Certain applications require protective coatings to increase the nameplate’s durability. In other applications, a finish to enhance its visual effect might be more suitable to help the final product stand out.

Environmental Conditions

The wear the nameplate will experience in its ultimate environment influences which material, printing process, and finish it requires. Possible exposure to water, oil, chemicals, and even air are other environmental considerations.

Indoor or Outdoor

Determining whether the nameplate will be used in an indoor or outdoor environment can help you make other decisions regarding its materials and production.

  • Indoor: If the nameplate is for indoor use and won’t be exposed to abrasives, vinyl decal designs may work well. In more demanding applications, polycarbonate or polyester nameplates may be a more suitable choice.
  • Outdoor: Outdoor usage typically requires a high degree of durability and weather resistance. Stainless steel and aluminum are most suitable for withstanding humidity, high temperatures, water, oils, and chemicals.

Adhesives or Fasteners

How your metal nameplate will be mounted onto its final location is another important consideration. Holes can be added to the nameplate design for wall fasteners if the dimensions allow it, or an adhesive backing can be used.

Metal Nameplates from Specialty Printing & Processing

Nameplates are an effective method of identifying products and conveying information. If you need a custom nameplate, Specialty Printing & Processing has been creating high-quality solutions since 1961. We offer a wide selection of processes to meet your needs and can help you develop the perfect nameplate for your application. To get started, contact us today.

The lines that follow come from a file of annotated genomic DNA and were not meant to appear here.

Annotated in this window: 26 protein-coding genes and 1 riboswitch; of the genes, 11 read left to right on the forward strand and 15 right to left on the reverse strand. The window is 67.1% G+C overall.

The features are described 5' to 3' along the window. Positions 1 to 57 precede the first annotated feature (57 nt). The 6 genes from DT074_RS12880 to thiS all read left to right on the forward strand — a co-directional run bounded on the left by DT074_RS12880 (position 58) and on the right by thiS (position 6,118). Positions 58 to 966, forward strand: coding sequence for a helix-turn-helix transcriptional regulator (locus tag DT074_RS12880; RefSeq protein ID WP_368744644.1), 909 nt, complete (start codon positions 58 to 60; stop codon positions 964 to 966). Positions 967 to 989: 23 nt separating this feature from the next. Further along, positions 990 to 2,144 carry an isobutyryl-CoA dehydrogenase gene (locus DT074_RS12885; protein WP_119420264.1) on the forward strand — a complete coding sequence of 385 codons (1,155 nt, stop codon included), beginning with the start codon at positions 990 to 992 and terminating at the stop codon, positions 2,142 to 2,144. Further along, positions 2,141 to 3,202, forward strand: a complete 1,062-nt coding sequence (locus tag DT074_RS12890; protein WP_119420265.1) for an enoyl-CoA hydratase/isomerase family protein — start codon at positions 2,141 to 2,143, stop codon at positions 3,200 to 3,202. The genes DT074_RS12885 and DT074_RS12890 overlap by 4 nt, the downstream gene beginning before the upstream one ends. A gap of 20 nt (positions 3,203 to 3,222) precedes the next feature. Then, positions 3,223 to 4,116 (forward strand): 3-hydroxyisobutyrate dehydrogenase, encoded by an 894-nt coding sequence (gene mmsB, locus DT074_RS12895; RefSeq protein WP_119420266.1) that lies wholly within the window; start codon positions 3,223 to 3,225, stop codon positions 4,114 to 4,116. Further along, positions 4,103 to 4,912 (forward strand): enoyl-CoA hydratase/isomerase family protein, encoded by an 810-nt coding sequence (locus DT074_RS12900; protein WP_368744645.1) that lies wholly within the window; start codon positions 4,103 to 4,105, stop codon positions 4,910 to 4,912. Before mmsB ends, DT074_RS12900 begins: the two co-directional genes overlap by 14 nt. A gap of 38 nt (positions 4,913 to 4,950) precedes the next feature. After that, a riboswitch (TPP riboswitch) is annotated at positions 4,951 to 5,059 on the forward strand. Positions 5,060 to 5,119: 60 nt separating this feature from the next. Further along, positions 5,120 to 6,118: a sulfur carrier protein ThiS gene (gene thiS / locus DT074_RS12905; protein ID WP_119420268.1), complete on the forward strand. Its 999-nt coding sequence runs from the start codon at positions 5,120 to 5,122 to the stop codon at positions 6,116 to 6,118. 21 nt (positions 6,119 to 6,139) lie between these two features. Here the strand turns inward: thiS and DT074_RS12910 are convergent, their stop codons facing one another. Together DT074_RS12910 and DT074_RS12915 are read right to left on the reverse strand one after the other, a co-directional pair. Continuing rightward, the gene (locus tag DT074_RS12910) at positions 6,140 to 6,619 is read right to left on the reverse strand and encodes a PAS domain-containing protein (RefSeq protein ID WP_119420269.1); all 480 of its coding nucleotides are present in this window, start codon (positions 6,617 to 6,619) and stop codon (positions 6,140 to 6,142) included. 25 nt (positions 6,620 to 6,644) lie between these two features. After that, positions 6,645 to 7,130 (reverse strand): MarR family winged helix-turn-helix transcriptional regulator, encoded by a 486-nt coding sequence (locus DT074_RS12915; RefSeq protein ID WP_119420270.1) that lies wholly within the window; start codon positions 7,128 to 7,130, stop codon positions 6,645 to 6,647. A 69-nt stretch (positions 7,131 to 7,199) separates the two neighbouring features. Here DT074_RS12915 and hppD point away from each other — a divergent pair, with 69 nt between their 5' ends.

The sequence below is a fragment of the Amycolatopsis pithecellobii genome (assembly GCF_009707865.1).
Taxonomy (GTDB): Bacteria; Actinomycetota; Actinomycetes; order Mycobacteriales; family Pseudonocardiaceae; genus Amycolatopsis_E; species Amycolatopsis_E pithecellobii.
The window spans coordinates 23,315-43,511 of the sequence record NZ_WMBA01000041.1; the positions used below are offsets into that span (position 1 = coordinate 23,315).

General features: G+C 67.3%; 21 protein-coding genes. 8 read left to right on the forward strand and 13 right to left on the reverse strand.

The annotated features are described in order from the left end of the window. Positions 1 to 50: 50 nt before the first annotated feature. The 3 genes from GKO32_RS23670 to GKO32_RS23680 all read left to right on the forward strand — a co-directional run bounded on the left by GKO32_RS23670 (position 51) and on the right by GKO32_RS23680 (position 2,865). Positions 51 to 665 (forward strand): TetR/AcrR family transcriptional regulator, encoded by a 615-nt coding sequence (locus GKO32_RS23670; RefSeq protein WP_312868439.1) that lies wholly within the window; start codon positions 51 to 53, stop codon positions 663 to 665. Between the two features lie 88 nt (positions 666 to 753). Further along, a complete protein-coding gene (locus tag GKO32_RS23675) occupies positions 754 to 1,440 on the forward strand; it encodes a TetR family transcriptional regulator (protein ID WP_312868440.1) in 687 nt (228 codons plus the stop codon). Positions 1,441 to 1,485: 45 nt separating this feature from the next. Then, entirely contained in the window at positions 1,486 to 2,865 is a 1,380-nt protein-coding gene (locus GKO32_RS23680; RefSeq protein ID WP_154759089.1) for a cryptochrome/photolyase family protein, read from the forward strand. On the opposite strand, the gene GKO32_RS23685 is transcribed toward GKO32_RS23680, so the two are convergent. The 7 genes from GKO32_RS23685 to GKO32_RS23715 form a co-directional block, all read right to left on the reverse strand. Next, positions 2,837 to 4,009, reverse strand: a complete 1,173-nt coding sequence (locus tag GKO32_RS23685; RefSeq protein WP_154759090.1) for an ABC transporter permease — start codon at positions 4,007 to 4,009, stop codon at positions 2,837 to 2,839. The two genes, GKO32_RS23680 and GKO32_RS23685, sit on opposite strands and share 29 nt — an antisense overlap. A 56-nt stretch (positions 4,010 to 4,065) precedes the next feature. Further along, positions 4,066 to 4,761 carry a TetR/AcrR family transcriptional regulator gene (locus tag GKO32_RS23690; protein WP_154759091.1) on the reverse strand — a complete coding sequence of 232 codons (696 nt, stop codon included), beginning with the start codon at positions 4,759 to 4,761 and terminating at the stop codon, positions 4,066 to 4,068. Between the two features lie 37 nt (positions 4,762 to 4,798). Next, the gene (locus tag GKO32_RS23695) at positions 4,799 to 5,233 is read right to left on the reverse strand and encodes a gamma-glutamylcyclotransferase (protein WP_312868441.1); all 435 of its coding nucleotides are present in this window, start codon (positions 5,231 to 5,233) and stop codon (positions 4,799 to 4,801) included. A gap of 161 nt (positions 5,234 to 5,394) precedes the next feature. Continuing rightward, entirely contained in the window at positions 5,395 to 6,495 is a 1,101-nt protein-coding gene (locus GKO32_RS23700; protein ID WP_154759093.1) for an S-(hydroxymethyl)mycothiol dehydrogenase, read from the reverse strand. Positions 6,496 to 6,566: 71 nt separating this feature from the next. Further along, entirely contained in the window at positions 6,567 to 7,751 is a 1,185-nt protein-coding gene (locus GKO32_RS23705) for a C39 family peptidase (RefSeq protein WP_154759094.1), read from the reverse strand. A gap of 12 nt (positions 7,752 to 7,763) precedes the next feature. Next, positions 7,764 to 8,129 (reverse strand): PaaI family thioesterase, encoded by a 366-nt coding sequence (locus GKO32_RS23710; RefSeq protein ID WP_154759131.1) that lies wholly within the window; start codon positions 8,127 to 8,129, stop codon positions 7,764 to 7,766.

Benefits of Contract Manufacturing for Printed Components and Finished Goods

Recent global events have put countless manufacturers in the difficult position of being unable to supply product, mostly due to circumstances beyond their control. Material scarcities, labor shortages, inability to get materials shipped in and goods shipped out, the list goes on. As a result, manufacturers have since been forced to reconsider their entire supply chain and overall manufacturing processes. Many have come to the same conclusion: to increase efficiency and reliability, they must simplify their processes and reduce the amount of suppliers involved. Or, as we like to say, less cooks in the kitchen.

Let’s take a look at how a brand can achieve this, and other benefits, by working with a contract manufacturer, particularly when the assembly or finished goods require some sort of specialty printing.

Cost Savings

By working with a single source supplier, money is saved in many ways. First, purchasing costs are reduced. Everything goes on one purchase order. This generally means one invoice, and only one processing cycle. Done. So much less involved than dealing directly with a handful or more suppliers. In addition, the manufacturer does not need stock raw materials or parts, some of which will sadly never leave the warehouse. As another major benefit, the supplier is responsible for providing the assembly or finished product to the agreed specifications. If the supplier makes a mistake, the burden is on them to resolve it, not the manufacturer. In certain situations, this could lead to huge savings.

Improved Turnaround Times

Most products or sub-assemblies require multiple manufacturing processes. For instance, the ones that we typically handle may require machining, fabricating, laser work, powder coating in addition to a long list of secondary and finishing operations. That’s a lot to coordinate! A contract manufacturer relieves this burden. Often, they are working with trusted suppliers with proven track records. And, truth be told, these suppliers are often likely to give priority to long standing customers.

For example, let’s review a subassembly that we produce for a major manufacturer. We coordinate multiple process that starts with procuring powder coated metal backing plates. These may have mounting PEMs® for switches or circuit boards, which we take care of as well. Typically, we will also manufacture the overlay including adhesive work and die cutting, then apply the overlay to the plate assembly and deliver the completed subassembly to our end customer. This greatly simplifies their sourcing process, while saving them a good amount of money (and grief) as well.

Reduced Need for Skilled Labor and Capital Equipment